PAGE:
Saturday, 5 June 2010

Some technology never dies - A lament for my AST computer

These days, when technology hardware only seems to last for a short time before it's out of date or becoming faulty, my AST Bravo LC P/100 computer stood out, quiet and proud.

It's sat on the office desk year after year chugging away in its own sweet time simply getting on with the job. Around it, other PCs have come, become unwell, caught nasty things, been fixed and finally been disposed of.

A new fangled laptop and LCD screen now adorn the office, concepts in their infancy or not even conceived when the AST was bought back in the steam driven pre internet, pre email days of 1995.

In its day, the AST was used for everything that a busy Guesthouse
required of it, letters, brochures, accounts etc etc. It's 8 megabytes of RAM ( that's 250 times smaller than a modern computer), later upgraded to a whopping 24MB - and diminutive hard drive coped perfectly with everything thrown at it. The P/100 I think meant Pentium 100.

How many computers are still running Windows 95? This AST is.

You couldn't burn CDs on it nor copy files via USB nor connect it to a modern network - because it hadn't got any such fancy things. This became a problem. When I finally decided that we really ought to be running on a higher spec computer, my database files were too large to copy onto floppy discs (remember those?).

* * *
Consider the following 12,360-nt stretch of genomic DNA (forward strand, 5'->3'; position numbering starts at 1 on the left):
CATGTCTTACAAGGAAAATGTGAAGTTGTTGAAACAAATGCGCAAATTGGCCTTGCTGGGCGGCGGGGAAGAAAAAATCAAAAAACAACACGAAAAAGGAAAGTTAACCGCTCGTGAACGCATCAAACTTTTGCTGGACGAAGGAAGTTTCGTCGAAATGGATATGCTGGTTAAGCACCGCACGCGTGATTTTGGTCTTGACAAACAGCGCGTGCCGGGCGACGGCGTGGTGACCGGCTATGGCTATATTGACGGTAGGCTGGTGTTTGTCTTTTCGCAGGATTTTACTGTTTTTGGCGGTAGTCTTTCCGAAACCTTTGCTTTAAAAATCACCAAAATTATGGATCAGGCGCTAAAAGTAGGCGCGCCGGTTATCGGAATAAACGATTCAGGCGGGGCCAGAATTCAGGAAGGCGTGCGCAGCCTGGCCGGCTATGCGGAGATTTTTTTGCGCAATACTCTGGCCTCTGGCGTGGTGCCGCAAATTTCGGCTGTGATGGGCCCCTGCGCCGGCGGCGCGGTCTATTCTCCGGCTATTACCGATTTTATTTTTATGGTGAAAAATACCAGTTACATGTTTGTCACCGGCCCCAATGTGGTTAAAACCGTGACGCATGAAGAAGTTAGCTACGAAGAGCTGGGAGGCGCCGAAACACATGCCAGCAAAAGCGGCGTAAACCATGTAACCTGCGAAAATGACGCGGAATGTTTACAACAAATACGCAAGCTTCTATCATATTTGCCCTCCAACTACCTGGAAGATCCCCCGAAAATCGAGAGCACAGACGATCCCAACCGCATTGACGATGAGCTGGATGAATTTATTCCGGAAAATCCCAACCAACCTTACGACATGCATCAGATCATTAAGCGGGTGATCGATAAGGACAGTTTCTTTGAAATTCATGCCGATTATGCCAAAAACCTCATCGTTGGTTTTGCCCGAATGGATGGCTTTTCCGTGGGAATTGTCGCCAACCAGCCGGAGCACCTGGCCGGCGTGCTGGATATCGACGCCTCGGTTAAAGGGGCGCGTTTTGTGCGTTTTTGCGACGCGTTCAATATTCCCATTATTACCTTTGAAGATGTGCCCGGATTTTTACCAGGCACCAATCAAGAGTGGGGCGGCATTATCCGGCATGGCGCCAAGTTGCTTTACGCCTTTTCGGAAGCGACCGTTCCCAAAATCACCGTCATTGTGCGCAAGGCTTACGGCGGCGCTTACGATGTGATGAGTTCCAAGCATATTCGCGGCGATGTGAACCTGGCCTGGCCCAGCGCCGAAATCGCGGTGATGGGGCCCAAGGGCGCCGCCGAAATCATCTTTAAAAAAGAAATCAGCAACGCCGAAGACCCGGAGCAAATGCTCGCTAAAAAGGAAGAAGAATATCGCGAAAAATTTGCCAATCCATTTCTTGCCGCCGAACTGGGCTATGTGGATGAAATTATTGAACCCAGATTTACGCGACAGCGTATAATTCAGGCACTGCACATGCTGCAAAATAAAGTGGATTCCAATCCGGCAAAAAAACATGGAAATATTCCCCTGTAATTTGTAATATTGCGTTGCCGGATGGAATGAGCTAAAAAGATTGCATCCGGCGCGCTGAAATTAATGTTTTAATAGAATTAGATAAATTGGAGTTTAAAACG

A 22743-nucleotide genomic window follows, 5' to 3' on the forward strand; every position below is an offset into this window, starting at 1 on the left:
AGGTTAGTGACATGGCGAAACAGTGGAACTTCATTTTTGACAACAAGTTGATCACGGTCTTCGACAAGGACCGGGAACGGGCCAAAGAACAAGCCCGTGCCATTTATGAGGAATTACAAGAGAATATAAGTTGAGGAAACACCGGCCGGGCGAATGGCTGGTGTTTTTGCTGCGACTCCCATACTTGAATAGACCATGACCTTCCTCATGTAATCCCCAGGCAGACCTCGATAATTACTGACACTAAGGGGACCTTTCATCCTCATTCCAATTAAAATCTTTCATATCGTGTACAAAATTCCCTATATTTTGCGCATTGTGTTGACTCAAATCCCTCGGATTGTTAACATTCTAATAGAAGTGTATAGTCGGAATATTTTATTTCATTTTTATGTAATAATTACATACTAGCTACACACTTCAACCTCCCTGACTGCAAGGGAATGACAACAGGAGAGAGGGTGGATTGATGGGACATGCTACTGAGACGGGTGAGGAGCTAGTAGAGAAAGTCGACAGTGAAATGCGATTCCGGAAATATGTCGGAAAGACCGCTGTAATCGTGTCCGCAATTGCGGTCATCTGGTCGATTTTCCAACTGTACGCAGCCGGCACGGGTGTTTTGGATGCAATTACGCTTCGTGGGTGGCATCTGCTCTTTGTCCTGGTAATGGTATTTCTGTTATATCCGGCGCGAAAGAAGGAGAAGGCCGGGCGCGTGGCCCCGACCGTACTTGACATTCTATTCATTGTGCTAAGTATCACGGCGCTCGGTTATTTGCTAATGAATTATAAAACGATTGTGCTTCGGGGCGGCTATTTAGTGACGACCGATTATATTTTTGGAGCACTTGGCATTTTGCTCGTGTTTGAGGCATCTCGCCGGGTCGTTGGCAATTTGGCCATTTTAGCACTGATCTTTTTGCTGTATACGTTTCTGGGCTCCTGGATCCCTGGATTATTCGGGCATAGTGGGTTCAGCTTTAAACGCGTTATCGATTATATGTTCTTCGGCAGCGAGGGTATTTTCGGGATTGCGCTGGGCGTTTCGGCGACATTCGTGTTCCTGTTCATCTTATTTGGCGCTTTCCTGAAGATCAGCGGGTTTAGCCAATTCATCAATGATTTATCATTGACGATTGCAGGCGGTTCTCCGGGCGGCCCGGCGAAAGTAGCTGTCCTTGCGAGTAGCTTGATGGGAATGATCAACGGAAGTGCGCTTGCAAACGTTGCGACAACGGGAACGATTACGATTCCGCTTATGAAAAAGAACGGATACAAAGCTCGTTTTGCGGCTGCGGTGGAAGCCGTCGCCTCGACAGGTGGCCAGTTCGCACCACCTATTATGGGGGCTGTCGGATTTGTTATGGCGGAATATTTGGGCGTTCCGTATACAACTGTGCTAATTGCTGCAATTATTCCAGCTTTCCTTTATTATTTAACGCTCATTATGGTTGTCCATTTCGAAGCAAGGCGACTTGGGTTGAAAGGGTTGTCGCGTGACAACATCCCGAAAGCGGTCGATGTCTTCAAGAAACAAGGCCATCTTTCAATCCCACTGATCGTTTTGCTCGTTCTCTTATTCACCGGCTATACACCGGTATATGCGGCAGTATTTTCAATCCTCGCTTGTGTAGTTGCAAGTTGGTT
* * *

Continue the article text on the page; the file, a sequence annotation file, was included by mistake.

Hours of trying to transfer files with a cross over cable connected to the modem port ( remember modems?) didn't work. Finally managed it using the Windows File Transfer Wizard and some old floppies dug out of our ancient business records in the loft.

So there we have it - suddenly, we didn't need the AST any more. It sits in the store room, still in perfect working order, awaiting me taking a lump hammer and cold chisel to its hard drive before off to the recycling centre.

The secret of why it just kept on working? It was very well made and I never connected it to the internet with all its viruses and massive security and program updates. If I had it would have had to go years ago.

So thank you Albert Wong, Safi Qureshey and Thomas Yuen (Credit wikipedia), you made me a great computer.

Goodbye old friend.

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